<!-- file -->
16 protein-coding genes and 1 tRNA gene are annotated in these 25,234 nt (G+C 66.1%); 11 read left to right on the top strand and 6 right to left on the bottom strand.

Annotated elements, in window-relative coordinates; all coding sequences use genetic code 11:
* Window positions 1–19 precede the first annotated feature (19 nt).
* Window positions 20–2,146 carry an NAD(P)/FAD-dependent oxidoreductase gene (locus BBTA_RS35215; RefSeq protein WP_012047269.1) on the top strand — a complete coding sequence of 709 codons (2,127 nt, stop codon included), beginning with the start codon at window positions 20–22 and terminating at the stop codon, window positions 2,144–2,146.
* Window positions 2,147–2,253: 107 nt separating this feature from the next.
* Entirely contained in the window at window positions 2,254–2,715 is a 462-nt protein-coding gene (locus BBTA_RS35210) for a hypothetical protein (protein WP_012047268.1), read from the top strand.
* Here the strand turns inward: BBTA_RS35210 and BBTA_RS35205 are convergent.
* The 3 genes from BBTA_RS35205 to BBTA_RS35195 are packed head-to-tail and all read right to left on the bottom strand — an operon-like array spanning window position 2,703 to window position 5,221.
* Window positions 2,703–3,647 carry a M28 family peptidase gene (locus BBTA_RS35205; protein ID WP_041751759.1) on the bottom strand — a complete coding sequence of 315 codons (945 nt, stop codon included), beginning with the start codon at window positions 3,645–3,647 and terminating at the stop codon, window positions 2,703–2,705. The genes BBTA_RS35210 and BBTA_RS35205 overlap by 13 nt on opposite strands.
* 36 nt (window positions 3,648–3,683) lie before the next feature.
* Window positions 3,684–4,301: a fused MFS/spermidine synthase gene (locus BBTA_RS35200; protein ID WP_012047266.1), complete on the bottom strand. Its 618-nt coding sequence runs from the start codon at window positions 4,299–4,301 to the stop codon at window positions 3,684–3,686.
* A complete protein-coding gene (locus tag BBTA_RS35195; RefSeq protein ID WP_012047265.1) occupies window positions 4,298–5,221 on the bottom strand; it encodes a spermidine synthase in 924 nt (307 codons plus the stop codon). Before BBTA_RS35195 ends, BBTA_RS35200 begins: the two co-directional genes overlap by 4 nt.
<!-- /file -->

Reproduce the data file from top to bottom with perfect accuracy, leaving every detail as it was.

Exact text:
16 protein-coding genes and 1 tRNA gene are annotated in these 25,234 nt (G+C 66.1%); 11 read left to right on the top strand and 6 right to left on the bottom strand.

Annotated elements, in window-relative coordinates; all coding sequences use genetic code 11:
* Window positions 1–19 precede the first annotated feature (19 nt).
* Window positions 20–2,146 carry an NAD(P)/FAD-dependent oxidoreductase gene (locus BBTA_RS35215; RefSeq protein WP_012047269.1) on the top strand — a complete coding sequence of 709 codons (2,127 nt, stop codon included), beginning with the start codon at window positions 20–22 and terminating at the stop codon, window positions 2,144–2,146.
* Window positions 2,147–2,253: 107 nt separating this feature from the next.
* Entirely contained in the window at window positions 2,254–2,715 is a 462-nt protein-coding gene (locus BBTA_RS35210) for a hypothetical protein (protein WP_012047268.1), read from the top strand.
* Here the strand turns inward: BBTA_RS35210 and BBTA_RS35205 are convergent.
* The 3 genes from BBTA_RS35205 to BBTA_RS35195 are packed head-to-tail and all read right to left on the bottom strand — an operon-like array spanning window position 2,703 to window position 5,221.
* Window positions 2,703–3,647 carry a M28 family peptidase gene (locus BBTA_RS35205; protein ID WP_041751759.1) on the bottom strand — a complete coding sequence of 315 codons (945 nt, stop codon included), beginning with the start codon at window positions 3,645–3,647 and terminating at the stop codon, window positions 2,703–2,705. The genes BBTA_RS35210 and BBTA_RS35205 overlap by 13 nt on opposite strands.
* 36 nt (window positions 3,648–3,683) lie before the next feature.
* Window positions 3,684–4,301: a fused MFS/spermidine synthase gene (locus BBTA_RS35200; protein ID WP_012047266.1), complete on the bottom strand. Its 618-nt coding sequence runs from the start codon at window positions 4,299–4,301 to the stop codon at window positions 3,684–3,686.
* A complete protein-coding gene (locus tag BBTA_RS35195; RefSeq protein ID WP_012047265.1) occupies window positions 4,298–5,221 on the bottom strand; it encodes a spermidine synthase in 924 nt (307 codons plus the stop codon). Before BBTA_RS35195 ends, BBTA_RS35200 begins: the two co-directional genes overlap by 4 nt.